Missouri Native Garden

The Native Garden includes a rich array of native plants you can use to create beautiful landscapes on your property. Natives reduce maintenance and offer four season interest. They provide a natural habitat for butterflies, birds and beneficial insects. Natives require less water, little to no fertilizer or chemical pesticides, and tend to be tolerant of our extreme weather variations.

The Missouri Native Plants demonstration garden (beds 15-19) can be found on the north side of the Botanical Center just beyond the rail fence. Only authentic Missouri native plant species are allowed. Unlike some cultivars of natives, authentic plant species attract a variety of pollinators. Native species reproduce and spread through seed production and can survive the well- known climate extremes of Southwest Missouri.

Tips on Planting Natives in Your Garden

Native plants are grouped into a variety of diverse categories: plants that attract birds, hummingbirds, pollinators, or butterflies; plants to grow in rain gardens, on prairies, in glades or forests; plants for shady to full sun areas; and plants to grow in dry, average or even wet soils.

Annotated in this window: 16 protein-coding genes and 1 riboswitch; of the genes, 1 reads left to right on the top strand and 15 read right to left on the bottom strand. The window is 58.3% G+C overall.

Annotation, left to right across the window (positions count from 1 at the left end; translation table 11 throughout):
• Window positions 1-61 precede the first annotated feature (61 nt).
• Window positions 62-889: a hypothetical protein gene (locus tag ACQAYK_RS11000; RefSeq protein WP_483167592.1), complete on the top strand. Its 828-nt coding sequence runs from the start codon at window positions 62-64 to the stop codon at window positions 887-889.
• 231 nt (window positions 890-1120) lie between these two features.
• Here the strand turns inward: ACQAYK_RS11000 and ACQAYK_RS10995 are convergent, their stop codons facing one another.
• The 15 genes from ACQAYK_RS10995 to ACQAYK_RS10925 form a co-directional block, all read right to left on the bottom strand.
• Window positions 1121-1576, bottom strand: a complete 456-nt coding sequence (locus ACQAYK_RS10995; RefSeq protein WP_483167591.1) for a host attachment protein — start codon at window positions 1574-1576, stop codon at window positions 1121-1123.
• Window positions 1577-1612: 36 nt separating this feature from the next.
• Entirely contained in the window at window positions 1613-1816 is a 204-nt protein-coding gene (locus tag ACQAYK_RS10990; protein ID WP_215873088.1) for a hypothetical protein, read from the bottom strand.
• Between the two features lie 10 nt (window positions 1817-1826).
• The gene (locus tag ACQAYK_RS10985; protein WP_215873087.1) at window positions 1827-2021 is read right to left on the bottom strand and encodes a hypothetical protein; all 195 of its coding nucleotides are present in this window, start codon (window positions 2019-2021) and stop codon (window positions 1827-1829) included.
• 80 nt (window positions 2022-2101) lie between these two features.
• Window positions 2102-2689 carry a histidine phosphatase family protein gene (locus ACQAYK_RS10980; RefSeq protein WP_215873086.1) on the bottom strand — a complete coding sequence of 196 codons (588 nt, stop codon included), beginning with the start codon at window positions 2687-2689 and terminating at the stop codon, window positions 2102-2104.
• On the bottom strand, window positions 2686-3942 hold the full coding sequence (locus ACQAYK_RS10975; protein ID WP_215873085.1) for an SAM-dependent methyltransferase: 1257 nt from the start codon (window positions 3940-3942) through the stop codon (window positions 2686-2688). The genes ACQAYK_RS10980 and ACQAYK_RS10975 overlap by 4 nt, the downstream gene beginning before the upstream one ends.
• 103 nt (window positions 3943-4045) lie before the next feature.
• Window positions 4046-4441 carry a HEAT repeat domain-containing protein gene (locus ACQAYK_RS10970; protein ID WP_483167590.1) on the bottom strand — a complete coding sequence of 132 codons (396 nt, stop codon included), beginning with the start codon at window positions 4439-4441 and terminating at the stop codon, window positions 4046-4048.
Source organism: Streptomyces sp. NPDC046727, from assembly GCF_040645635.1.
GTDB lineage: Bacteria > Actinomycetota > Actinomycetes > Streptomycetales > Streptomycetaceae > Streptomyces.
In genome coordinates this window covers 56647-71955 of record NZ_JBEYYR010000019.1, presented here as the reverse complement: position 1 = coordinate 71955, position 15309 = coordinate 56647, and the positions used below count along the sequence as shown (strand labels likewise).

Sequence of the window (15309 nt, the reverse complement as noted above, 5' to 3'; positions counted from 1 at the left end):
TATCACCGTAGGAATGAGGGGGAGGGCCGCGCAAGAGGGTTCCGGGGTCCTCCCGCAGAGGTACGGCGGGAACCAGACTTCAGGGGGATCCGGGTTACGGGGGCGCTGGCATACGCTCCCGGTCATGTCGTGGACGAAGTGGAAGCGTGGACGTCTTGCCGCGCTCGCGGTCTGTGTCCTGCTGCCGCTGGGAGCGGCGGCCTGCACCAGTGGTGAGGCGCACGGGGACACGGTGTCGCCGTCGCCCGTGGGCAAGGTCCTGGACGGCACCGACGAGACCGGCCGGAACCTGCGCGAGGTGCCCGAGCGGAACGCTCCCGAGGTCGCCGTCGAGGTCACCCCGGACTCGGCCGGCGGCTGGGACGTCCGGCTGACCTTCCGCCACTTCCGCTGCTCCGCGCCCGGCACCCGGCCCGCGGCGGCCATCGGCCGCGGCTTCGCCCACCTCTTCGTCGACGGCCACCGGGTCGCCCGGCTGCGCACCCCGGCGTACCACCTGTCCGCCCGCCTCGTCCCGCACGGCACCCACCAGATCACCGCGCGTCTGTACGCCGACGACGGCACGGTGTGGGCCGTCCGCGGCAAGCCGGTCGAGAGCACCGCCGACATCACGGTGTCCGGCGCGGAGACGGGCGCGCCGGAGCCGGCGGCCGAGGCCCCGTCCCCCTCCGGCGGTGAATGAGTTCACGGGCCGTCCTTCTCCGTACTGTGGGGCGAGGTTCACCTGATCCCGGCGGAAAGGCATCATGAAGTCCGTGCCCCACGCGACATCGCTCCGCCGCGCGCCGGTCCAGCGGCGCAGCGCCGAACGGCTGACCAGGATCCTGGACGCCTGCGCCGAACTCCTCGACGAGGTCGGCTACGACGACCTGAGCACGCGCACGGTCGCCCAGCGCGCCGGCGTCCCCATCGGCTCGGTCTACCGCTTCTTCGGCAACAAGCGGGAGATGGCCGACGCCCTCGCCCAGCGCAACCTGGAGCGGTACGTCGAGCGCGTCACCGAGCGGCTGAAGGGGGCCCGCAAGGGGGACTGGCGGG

If you decide to grow native, determine the right plant for the right space. This is a critical first step towards success. Simply sprinkling around a package of wildflower seeds usually results in a disappointing failure. Find a reputable nursery or greenhouse from which to purchase authentic native plants or seeds.

It is really important when planting seeds to first prepare a seed bed that contains no living vegetation. Kill all of the existing non-native vegetation. To accomplish this, cover the desired area with heavy black plastic for a couple of months and keep that area covered until you are ready to plant. (Or you could use a couple of applications of herbicide correctly timed to accomplish the same thing.) When the time is right, the seeds must make direct contact with the soil… so it might be necessary to burn off a thick thatch if dried vegetation remains. Testing the soil will also determine if it needs to be amended. The recommended soil pH for growing wildflowers is between 5.5 and 7.5. Fertilizing is not required. Although some care to prevent and control weeds may be required during the first and second growing seasons, from the third year on an annual or biennial mowing or burning is all that should be needed.

With proper plant selection, timing, planning and planting, it just might be possible to have color in your native garden from early May through October. And by planting native Missouri plant species, you will no longer be trying to fool Mother Nature. Grow more natives… the wildlife will thank you.

* Photos and writings by Debra Rainey, 2015 Master Gardener trainee